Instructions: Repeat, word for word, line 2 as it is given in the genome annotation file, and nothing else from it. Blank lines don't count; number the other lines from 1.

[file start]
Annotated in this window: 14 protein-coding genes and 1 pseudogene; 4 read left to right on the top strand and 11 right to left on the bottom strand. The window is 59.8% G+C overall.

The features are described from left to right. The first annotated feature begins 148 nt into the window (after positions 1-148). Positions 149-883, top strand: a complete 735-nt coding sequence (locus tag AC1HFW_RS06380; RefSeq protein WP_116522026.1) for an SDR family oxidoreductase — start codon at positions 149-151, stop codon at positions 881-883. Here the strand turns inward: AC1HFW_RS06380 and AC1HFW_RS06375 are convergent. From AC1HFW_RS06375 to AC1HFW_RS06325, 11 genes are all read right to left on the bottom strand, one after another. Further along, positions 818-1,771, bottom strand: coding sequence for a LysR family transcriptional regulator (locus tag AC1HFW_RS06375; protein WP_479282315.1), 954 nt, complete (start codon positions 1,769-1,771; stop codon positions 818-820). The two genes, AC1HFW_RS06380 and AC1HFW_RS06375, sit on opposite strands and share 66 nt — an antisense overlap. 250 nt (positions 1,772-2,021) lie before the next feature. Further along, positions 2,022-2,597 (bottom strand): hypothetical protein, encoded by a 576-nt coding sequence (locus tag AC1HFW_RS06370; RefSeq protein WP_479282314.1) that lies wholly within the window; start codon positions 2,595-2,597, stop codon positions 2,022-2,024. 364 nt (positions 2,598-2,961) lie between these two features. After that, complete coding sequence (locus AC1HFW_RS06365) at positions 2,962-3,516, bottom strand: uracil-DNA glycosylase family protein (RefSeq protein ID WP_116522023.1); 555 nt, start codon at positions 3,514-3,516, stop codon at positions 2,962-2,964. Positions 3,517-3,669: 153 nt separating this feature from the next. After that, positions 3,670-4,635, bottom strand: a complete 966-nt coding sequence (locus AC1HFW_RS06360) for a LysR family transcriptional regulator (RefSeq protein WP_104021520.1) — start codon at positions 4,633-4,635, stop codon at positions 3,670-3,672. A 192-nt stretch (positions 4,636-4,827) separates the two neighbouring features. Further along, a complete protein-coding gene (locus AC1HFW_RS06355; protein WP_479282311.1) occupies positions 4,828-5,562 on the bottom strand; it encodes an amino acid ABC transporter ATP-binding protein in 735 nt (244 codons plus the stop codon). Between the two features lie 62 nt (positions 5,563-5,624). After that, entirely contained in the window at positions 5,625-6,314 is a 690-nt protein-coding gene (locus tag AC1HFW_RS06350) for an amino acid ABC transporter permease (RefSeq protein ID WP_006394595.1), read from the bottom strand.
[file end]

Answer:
The features are described from left to right. The first annotated feature begins 148 nt into the window (after positions 1-148). Positions 149-883, top strand: a complete 735-nt coding sequence (locus tag AC1HFW_RS06380; RefSeq protein WP_116522026.1) for an SDR family oxidoreductase — start codon at positions 149-151, stop codon at positions 881-883. Here the strand turns inward: AC1HFW_RS06380 and AC1HFW_RS06375 are convergent. From AC1HFW_RS06375 to AC1HFW_RS06325, 11 genes are all read right to left on the bottom strand, one after another. Further along, positions 818-1,771, bottom strand: coding sequence for a LysR family transcriptional regulator (locus tag AC1HFW_RS06375; protein WP_479282315.1), 954 nt, complete (start codon positions 1,769-1,771; stop codon positions 818-820). The two genes, AC1HFW_RS06380 and AC1HFW_RS06375, sit on opposite strands and share 66 nt — an antisense overlap. 250 nt (positions 1,772-2,021) lie before the next feature. Further along, positions 2,022-2,597 (bottom strand): hypothetical protein, encoded by a 576-nt coding sequence (locus tag AC1HFW_RS06370; RefSeq protein WP_479282314.1) that lies wholly within the window; start codon positions 2,595-2,597, stop codon positions 2,022-2,024. 364 nt (positions 2,598-2,961) lie between these two features. After that, complete coding sequence (locus AC1HFW_RS06365) at positions 2,962-3,516, bottom strand: uracil-DNA glycosylase family protein (RefSeq protein ID WP_116522023.1); 555 nt, start codon at positions 3,514-3,516, stop codon at positions 2,962-2,964. Positions 3,517-3,669: 153 nt separating this feature from the next. After that, positions 3,670-4,635, bottom strand: a complete 966-nt coding sequence (locus AC1HFW_RS06360) for a LysR family transcriptional regulator (RefSeq protein WP_104021520.1) — start codon at positions 4,633-4,635, stop codon at positions 3,670-3,672. A 192-nt stretch (positions 4,636-4,827) separates the two neighbouring features. Further along, a complete protein-coding gene (locus AC1HFW_RS06355; protein WP_479282311.1) occupies positions 4,828-5,562 on the bottom strand; it encodes an amino acid ABC transporter ATP-binding protein in 735 nt (244 codons plus the stop codon). Between the two features lie 62 nt (positions 5,563-5,624). After that, entirely contained in the window at positions 5,625-6,314 is a 690-nt protein-coding gene (locus tag AC1HFW_RS06350) for an amino acid ABC transporter permease (RefSeq protein ID WP_006394595.1), read from the bottom strand.